Stopping a kqueue - BSD

This is a discussion on Stopping a kqueue - BSD ; Hi all, I tried asking this in comp.lang.c and comp.lang.c++ but in neither place had anyone ever heard of kqueue or kevent so I'm hoping I might have more luck here. I've got some code which monitors a file by ...

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Thread: Stopping a kqueue

  1. Stopping a kqueue

    Hi all,

    I tried asking this in comp.lang.c and comp.lang.c++ but in neither
    place had anyone ever heard of kqueue or kevent so I'm hoping I might
    have more luck here.

    I've got some code which monitors a file by way of the kqueue/kevent
    mechanism but I'm having trouble getting it to shut down cleanly.

    My thread dedicated to the kqueue is basically a while-loop which
    blocks on the kevent() call until an event is posted, at which point it
    rattles through and does what it's supposed to. So far so good.

    while(watcherRunning==true){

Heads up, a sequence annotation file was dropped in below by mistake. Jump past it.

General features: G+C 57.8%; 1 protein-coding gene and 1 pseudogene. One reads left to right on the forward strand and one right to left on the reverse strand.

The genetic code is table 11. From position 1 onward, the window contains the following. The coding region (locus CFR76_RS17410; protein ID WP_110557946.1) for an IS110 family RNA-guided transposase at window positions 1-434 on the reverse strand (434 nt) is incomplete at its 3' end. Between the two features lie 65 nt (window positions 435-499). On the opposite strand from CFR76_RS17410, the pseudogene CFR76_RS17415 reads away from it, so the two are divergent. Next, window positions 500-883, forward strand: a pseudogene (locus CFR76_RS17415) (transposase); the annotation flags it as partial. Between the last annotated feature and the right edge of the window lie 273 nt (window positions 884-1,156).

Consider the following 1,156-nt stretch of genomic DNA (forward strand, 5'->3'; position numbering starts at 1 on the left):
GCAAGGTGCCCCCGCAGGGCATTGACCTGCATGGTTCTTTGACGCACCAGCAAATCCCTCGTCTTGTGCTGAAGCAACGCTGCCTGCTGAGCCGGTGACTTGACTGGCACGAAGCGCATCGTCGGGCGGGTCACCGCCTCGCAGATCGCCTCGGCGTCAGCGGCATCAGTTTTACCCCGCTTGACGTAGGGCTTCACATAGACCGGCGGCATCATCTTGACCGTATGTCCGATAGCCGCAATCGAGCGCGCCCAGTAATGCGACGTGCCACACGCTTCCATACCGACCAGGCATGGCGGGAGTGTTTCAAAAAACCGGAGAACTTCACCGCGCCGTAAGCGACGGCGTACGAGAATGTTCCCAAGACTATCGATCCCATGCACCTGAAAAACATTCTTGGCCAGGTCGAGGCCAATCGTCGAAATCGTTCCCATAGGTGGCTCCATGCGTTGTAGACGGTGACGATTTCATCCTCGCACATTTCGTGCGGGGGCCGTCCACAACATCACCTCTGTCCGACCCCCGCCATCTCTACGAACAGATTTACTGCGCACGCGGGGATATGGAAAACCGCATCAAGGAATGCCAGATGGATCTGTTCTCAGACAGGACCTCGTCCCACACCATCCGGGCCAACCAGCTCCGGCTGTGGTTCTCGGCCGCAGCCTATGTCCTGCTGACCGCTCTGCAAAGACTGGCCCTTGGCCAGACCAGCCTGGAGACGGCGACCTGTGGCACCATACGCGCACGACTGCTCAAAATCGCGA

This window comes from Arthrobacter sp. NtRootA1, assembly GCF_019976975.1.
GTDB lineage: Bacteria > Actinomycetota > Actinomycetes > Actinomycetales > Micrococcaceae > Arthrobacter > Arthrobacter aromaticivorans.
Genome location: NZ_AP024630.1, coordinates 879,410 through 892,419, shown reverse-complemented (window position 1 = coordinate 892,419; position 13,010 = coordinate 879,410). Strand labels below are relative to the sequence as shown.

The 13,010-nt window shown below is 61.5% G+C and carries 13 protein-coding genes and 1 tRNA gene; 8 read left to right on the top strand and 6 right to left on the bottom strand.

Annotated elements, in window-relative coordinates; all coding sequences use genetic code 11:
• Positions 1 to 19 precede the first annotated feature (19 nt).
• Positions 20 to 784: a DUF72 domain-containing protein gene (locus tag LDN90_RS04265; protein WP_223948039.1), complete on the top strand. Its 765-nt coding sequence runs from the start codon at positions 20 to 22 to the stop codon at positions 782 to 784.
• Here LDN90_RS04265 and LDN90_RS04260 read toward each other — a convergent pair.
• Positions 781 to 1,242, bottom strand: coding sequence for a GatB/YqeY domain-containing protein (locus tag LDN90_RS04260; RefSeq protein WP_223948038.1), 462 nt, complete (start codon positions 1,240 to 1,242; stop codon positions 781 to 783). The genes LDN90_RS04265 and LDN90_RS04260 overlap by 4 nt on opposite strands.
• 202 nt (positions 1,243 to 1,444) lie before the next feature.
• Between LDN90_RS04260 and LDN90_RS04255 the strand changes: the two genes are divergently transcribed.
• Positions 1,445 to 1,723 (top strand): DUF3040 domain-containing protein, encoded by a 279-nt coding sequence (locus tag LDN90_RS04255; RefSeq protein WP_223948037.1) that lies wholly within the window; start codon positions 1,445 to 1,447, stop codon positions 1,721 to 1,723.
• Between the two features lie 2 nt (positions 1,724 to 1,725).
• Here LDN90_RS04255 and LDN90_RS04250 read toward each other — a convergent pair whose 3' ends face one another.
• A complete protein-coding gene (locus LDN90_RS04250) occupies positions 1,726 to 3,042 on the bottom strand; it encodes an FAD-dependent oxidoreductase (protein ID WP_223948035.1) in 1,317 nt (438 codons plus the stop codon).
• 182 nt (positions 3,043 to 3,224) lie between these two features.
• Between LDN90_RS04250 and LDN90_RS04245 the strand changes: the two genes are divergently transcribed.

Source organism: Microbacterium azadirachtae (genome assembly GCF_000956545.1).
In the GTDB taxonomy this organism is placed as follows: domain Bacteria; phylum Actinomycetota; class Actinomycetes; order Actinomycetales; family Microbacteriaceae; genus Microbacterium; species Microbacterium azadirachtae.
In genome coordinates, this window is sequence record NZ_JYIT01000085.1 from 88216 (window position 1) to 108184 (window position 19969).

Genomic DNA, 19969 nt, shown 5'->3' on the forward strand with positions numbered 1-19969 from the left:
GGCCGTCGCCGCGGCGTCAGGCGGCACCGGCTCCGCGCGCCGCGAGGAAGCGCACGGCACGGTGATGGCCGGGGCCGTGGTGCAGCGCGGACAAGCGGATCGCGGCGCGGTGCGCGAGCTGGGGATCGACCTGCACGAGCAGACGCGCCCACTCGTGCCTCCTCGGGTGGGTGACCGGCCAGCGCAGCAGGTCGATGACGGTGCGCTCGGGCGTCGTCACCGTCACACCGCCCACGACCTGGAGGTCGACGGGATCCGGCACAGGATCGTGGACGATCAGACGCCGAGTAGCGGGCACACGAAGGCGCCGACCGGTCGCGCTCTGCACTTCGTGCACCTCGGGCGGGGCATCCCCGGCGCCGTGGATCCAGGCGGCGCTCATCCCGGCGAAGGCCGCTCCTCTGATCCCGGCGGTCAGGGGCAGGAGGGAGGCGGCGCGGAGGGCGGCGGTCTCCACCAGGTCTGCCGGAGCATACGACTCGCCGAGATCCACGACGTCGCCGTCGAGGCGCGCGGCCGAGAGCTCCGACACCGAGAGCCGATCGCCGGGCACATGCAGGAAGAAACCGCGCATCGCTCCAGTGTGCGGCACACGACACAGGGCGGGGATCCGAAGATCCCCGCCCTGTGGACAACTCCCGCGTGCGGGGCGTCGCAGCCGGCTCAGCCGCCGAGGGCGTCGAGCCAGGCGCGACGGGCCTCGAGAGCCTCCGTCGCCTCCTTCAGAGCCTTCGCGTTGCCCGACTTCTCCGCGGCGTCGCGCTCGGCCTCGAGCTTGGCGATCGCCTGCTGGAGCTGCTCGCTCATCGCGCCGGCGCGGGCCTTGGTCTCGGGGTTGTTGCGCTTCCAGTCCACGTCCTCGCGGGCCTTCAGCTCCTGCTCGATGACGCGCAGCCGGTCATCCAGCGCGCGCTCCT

n = kevent(kq, NULL, 0, out_list, 255, NULL);
    //got an event, do something with it.
    }

    The problem comes when I want to stop monitoring the file. As far as I
    can see, the only way to get it to stop is to set "watcherRunning" to
    false (from within a separate thread) and then actually make a change
    to the file in order to trigger a kevent and unblock the thread!
    Surely there must be a nicer way to do it?

    Is there any way to trigger/post a kevent programmatically?

    I don't really want to set a timeout on the event blocking as that
    isn't really practical and it also turns it into a poll thereby
    defeating the purpose of using a kqueue in the first place!

    I'm tearing my hair out, can anyone help please?

    Thanks a million for any help.

    W


  2. Re: Stopping a kqueue

    Bill wrote:
    >
    > while(watcherRunning==true){
    > n = kevent(kq, NULL, 0, out_list, 255, NULL);
    > //got an event, do something with it.
    > }
    >
    > The problem comes when I want to stop monitoring the file. As far as I